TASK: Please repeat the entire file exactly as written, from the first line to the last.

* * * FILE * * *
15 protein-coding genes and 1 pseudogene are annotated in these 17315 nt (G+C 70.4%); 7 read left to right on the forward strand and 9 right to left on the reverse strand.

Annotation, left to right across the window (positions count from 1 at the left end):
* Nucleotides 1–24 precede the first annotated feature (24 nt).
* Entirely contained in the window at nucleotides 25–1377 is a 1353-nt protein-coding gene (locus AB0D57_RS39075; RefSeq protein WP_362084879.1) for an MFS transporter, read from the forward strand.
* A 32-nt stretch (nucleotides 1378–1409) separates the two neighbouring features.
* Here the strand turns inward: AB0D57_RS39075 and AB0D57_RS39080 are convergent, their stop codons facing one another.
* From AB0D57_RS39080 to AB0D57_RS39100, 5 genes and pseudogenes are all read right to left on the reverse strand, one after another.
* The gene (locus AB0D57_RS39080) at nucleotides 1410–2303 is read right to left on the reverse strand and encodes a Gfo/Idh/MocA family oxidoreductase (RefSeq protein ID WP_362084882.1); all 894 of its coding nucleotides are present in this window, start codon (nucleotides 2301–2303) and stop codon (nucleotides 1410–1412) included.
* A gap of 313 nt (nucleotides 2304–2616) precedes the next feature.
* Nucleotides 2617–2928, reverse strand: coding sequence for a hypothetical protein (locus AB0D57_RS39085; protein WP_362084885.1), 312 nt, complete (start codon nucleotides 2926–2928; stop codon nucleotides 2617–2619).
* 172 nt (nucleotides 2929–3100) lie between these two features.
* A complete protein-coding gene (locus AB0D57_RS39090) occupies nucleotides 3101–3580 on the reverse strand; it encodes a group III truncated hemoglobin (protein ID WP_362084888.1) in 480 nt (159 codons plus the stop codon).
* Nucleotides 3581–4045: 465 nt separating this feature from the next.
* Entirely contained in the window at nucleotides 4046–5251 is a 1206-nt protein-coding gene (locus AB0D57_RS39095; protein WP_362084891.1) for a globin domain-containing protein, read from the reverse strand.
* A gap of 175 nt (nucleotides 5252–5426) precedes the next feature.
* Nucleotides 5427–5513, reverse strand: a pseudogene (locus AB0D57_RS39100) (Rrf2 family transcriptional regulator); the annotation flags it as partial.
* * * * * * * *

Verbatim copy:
15 protein-coding genes and 1 pseudogene are annotated in these 17315 nt (G+C 70.4%); 7 read left to right on the forward strand and 9 right to left on the reverse strand.

Annotation, left to right across the window (positions count from 1 at the left end):
* Nucleotides 1–24 precede the first annotated feature (24 nt).
* Entirely contained in the window at nucleotides 25–1377 is a 1353-nt protein-coding gene (locus AB0D57_RS39075; RefSeq protein WP_362084879.1) for an MFS transporter, read from the forward strand.
* A 32-nt stretch (nucleotides 1378–1409) separates the two neighbouring features.
* Here the strand turns inward: AB0D57_RS39075 and AB0D57_RS39080 are convergent, their stop codons facing one another.
* From AB0D57_RS39080 to AB0D57_RS39100, 5 genes and pseudogenes are all read right to left on the reverse strand, one after another.
* The gene (locus AB0D57_RS39080) at nucleotides 1410–2303 is read right to left on the reverse strand and encodes a Gfo/Idh/MocA family oxidoreductase (RefSeq protein ID WP_362084882.1); all 894 of its coding nucleotides are present in this window, start codon (nucleotides 2301–2303) and stop codon (nucleotides 1410–1412) included.
* A gap of 313 nt (nucleotides 2304–2616) precedes the next feature.
* Nucleotides 2617–2928, reverse strand: coding sequence for a hypothetical protein (locus AB0D57_RS39085; protein WP_362084885.1), 312 nt, complete (start codon nucleotides 2926–2928; stop codon nucleotides 2617–2619).
* 172 nt (nucleotides 2929–3100) lie between these two features.
* A complete protein-coding gene (locus AB0D57_RS39090) occupies nucleotides 3101–3580 on the reverse strand; it encodes a group III truncated hemoglobin (protein ID WP_362084888.1) in 480 nt (159 codons plus the stop codon).
* Nucleotides 3581–4045: 465 nt separating this feature from the next.
* Entirely contained in the window at nucleotides 4046–5251 is a 1206-nt protein-coding gene (locus AB0D57_RS39095; protein WP_362084891.1) for a globin domain-containing protein, read from the reverse strand.
* A gap of 175 nt (nucleotides 5252–5426) precedes the next feature.
* Nucleotides 5427–5513, reverse strand: a pseudogene (locus AB0D57_RS39100) (Rrf2 family transcriptional regulator); the annotation flags it as partial.